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When To Exit An Emini Trade



When To Exit  - Required Reading For All Emini Traders


Traders of all types: Emini Futures - Stocks - Options, spend a lot of time and money trying to figure out the "perfect time" to enter the market. We're guilty of it ourselves. We've built unique proprietary indicators that do an awful lot of mathematical heavy lifting in the background while we sit patiently in our tidy offices and wait... and wait... sip our coffees and iced teas and wait... against a backdrop of computers humming, our electronic warriors lifting, and sifting, and churning data while we wait... and then the signal comes in, we check and double check, shift time frames, verify volume, compare our oscillators to the Tick, Trin, and back again. Sometimes we pull the trigger but most times we wait. 

We fail to confirm on the Advance/Decline or the RSI or Woodies CCI and so we wait...

Sounds a bit strange, odd, possibly even mad, but we're traders and that's what traders do. Truth is, entering a trade takes no education, no degree, no experience, no Fibs, Fans, Arcs or Pitchforks. It's one of the simplest things in the world to do. We flex one finger and it's done. Turns out, not one trader in the history of trading ever made a dime entering a trade. The only way to make money on a trade is to exit. That's correct, it's the getting out that pays the bills, carves out a career and creates legends, not the getting in.

Now that we have our mind right let's talk about the truly important side of the equation - the exit. There are only three reasons to exit a trade:

  1. Your Stop Loss is hit.
  2. Your Target is hit.
  3. Man made or natural disaster.

Stop Loss

We could write a book about why it's important to always trade with a Hard Stop. Mental Stops are not stops at all. A hard stop is when you have placed a live order in the market that will take you out of your trade at a pre-determined loss amount. There are many strategies you can employ whether it's a fixed dollar amount on every trade, or the use of a previous swing high or swing low. The critical point is simply that you must have one. You will hear traders talk about how they slipped their stop, failed to honor their stop, or somehow forgot to place the stop order at all. When you hear these stories they never have a happy ending.

Modern technology allows you to automatically place a stop order the instant you enter the trade. Before you enter the trade is when you decide, based on whatever formula you use, how much you are willing to risk. Not once you get in, not during the heat of the battle, not when you're on your knees crying out to God to please let it come back to break even. You define your stop before you pull the trigger to enter. Once you have entered the trade there will NEVER be a reason to increase the amount of your stop loss. Always and Never are two words that you should always strive to never use when speaking of trading. In the world of trading there are very few absolutes but this is one -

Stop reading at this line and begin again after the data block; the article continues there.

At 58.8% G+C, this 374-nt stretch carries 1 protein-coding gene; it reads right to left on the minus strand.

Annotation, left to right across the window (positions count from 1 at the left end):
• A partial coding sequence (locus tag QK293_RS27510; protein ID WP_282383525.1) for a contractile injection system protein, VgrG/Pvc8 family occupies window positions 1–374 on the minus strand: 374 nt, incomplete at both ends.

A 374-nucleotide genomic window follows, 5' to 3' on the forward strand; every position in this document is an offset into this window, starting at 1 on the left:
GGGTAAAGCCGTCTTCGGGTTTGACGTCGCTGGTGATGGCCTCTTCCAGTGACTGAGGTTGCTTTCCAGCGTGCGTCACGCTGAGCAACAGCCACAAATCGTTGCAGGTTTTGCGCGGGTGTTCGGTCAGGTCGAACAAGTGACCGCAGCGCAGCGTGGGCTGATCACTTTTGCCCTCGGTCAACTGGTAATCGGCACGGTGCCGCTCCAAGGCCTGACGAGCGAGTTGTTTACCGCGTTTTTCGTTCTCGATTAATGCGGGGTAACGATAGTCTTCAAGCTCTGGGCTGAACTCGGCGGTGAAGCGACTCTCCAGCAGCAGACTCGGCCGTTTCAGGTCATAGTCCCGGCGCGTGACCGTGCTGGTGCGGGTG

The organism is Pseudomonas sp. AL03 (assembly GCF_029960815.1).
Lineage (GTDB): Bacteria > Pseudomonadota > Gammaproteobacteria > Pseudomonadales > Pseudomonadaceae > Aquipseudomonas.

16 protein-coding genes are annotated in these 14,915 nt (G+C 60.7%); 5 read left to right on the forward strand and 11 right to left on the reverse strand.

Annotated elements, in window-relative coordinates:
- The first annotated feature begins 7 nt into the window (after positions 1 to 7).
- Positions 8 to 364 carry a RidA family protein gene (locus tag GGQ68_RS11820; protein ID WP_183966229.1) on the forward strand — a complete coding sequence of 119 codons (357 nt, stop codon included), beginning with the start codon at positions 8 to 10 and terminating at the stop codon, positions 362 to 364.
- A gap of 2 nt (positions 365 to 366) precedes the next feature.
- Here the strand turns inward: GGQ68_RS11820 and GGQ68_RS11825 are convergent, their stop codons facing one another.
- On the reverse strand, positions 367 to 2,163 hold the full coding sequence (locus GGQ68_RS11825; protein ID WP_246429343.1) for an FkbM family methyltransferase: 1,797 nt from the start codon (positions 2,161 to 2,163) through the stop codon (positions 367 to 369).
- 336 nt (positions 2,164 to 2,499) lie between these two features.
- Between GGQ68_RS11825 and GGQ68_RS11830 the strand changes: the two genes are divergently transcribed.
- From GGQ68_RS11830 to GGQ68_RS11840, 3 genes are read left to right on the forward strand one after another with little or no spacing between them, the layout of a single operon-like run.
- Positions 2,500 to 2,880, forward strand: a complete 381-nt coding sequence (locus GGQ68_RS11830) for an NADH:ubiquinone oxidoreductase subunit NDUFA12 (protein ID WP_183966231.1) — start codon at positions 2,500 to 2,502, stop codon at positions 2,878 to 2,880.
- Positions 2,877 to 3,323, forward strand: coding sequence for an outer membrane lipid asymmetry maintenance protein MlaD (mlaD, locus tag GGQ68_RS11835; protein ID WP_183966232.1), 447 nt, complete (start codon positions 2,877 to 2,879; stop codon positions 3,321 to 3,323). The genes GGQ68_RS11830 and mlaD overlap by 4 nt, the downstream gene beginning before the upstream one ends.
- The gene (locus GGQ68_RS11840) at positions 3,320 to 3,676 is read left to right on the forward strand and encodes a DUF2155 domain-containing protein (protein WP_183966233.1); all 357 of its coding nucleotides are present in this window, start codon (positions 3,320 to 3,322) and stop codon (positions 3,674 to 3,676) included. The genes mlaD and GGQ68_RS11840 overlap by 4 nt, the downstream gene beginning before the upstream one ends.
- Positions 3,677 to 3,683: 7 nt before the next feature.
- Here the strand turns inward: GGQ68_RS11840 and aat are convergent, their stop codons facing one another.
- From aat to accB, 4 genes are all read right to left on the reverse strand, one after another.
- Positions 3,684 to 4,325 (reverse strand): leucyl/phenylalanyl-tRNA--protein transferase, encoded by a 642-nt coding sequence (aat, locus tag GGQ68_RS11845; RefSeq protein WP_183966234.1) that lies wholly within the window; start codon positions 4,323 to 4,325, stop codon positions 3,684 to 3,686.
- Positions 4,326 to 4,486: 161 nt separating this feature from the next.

• There is NEVER a GOOD reason to increase your stop after entering a trade.

There will be however, many situations where it is not only a good idea to reduce your risk after you enter the trade, but it is actually a part of your trading plan that you have carefully crafted out and carved in stone. Your plan may have you reducing your risk by half as your trade progresses. Your plan may have your stop at break even plus enough to cover commissions as the trade progresses. Eventually your plan may call for you to begin to lock in profits as price continues towards your pre-established target.

Remember, there are only 3 reasons to exit a trade and hitting your stop loss should always be at the top of your list and the very foundation of your written trading plan. Some times you'll be stopped out for a controlled pre-determined loss, sometimes it will be at the point where you simply cover the cost of the trade, and some times it will be when you are well on your way to your target.